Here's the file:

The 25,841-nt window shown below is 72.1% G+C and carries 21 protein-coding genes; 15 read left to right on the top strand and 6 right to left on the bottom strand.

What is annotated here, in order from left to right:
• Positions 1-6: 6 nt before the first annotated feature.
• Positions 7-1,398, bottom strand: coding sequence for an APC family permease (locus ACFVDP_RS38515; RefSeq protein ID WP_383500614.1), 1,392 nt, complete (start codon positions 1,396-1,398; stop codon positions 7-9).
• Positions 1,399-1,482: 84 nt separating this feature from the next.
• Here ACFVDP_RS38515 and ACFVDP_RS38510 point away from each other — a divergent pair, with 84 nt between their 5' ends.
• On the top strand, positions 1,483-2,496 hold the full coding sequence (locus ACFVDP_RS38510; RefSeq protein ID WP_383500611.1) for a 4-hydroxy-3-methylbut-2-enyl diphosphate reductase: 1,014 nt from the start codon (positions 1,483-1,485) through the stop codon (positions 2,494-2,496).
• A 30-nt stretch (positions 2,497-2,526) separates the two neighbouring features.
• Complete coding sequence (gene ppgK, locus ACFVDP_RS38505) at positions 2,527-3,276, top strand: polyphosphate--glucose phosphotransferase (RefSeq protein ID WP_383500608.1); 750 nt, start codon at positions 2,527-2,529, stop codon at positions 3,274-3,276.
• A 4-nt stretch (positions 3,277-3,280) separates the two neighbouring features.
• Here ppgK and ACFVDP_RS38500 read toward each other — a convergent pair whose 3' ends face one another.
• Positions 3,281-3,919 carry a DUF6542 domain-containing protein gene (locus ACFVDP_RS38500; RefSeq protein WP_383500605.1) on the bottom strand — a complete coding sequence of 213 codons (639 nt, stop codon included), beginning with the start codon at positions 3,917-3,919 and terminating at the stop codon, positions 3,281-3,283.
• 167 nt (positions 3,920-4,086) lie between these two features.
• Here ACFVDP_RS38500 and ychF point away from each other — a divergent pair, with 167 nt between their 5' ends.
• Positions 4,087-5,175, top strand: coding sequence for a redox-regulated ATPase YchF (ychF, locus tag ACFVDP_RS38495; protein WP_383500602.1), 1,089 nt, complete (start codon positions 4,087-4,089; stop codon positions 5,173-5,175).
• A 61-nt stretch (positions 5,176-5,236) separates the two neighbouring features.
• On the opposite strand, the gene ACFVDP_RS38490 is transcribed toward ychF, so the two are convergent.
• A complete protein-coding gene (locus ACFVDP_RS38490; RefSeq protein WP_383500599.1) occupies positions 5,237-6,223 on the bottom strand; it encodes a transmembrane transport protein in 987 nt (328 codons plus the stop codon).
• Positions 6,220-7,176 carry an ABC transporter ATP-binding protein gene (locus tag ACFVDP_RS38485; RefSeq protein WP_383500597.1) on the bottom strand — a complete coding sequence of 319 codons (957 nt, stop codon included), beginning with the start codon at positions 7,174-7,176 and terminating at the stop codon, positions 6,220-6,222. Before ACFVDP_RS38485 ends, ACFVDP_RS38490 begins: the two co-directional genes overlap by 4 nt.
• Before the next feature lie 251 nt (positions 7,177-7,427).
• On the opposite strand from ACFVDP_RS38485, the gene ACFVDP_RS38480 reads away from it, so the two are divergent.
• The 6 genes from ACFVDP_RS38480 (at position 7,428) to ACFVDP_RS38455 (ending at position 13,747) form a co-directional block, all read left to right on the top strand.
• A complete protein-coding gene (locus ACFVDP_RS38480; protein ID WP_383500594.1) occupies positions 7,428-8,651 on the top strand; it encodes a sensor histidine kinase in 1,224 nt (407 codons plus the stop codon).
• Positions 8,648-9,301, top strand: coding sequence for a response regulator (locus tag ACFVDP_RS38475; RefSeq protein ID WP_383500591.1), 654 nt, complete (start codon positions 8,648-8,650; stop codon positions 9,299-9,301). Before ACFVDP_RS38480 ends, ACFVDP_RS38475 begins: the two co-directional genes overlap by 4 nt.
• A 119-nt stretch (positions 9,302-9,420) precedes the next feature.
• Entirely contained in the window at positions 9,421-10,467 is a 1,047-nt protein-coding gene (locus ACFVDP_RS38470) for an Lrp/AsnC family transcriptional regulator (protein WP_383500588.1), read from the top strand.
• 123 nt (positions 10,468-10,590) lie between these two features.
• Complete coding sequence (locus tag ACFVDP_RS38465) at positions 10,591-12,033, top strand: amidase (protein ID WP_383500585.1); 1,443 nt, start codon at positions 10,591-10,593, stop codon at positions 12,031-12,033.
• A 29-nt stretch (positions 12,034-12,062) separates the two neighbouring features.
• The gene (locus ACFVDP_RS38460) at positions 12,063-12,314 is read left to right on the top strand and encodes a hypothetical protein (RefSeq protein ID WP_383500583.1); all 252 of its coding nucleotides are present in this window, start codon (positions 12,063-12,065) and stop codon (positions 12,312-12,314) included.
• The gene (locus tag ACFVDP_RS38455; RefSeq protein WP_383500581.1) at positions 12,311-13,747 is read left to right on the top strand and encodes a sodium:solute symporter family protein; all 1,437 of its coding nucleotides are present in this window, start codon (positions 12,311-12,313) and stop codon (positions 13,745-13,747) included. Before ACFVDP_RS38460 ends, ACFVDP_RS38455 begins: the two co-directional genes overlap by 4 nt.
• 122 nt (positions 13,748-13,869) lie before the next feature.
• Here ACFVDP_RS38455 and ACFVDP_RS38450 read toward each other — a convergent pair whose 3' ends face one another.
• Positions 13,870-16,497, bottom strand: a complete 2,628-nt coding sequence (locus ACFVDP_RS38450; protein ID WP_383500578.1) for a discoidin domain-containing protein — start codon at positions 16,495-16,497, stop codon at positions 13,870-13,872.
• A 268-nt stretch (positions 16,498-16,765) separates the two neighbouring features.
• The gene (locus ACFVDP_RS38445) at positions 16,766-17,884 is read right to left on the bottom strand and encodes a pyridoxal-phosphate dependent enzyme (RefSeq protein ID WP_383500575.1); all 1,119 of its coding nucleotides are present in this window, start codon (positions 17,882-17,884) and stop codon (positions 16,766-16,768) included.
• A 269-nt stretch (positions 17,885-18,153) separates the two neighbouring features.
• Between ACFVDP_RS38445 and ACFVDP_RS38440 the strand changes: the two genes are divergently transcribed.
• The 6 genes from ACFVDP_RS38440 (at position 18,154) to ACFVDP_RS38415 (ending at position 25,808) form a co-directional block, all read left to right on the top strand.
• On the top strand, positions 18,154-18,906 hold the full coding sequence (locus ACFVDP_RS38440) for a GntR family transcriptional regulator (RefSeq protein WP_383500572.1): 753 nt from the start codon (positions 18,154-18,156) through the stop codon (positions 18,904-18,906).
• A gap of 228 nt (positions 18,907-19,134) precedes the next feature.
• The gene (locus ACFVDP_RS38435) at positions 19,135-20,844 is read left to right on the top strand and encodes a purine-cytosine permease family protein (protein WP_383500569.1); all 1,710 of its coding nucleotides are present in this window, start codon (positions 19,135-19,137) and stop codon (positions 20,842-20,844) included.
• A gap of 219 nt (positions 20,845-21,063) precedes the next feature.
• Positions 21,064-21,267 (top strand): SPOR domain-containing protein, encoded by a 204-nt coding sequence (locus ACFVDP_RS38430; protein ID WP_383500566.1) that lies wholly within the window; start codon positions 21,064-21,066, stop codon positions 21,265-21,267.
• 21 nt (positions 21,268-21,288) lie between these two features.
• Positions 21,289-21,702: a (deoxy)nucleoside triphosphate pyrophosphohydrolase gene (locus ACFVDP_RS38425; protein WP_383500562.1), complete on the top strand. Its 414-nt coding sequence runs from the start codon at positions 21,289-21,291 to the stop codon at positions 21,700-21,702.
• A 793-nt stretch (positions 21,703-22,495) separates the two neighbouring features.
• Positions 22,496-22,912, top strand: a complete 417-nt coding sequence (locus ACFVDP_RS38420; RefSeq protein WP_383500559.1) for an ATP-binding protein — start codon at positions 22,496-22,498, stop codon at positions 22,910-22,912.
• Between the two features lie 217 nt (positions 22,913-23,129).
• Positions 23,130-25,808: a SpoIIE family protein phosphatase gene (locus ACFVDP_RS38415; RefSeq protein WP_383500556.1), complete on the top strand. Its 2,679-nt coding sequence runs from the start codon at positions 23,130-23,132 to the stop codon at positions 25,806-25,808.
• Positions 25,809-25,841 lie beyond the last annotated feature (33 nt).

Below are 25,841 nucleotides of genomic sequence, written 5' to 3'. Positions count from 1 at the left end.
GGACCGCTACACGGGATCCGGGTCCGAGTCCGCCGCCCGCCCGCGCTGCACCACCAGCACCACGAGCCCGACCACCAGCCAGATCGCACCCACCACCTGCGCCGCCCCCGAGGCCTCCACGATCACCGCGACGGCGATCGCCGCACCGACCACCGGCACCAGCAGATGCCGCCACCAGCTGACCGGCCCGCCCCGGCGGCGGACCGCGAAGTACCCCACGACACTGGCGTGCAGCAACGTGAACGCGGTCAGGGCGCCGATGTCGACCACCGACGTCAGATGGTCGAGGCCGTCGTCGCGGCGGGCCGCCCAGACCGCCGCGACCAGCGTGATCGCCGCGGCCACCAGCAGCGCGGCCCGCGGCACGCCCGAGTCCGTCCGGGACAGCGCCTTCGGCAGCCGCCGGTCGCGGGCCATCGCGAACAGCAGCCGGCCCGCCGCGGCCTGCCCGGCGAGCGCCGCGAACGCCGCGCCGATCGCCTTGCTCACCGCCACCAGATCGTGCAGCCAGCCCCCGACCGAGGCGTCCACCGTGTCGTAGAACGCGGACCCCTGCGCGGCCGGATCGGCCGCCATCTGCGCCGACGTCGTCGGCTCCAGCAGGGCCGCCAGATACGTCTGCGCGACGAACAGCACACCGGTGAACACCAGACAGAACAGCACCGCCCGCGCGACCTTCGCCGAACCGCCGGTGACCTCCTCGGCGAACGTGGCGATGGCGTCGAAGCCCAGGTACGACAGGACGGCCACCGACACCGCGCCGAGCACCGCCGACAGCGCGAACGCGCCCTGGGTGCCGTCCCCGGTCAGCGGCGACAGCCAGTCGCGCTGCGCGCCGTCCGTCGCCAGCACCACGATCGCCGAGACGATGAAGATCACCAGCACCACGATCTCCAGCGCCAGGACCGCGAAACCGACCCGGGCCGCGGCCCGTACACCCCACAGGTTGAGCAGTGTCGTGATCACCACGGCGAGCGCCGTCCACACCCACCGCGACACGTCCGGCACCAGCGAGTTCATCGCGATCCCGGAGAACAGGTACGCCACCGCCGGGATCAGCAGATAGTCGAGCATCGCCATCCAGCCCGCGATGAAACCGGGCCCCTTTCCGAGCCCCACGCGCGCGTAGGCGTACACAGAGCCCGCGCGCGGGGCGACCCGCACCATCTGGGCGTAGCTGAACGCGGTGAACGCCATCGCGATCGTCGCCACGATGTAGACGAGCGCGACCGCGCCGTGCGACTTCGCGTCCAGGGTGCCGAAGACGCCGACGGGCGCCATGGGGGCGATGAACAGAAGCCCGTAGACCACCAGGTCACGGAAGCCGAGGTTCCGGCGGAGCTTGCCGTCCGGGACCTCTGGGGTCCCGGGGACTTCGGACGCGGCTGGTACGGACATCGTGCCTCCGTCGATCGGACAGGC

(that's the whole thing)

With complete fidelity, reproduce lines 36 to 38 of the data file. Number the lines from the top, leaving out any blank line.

• The gene (locus ACFVDP_RS38445) at positions 16,766-17,884 is read right to left on the bottom strand and encodes a pyridoxal-phosphate dependent enzyme (RefSeq protein ID WP_383500575.1); all 1,119 of its coding nucleotides are present in this window, start codon (positions 17,882-17,884) and stop codon (positions 16,766-16,768) included.
• A 269-nt stretch (positions 17,885-18,153) separates the two neighbouring features.
• Between ACFVDP_RS38445 and ACFVDP_RS38440 the strand changes: the two genes are divergently transcribed.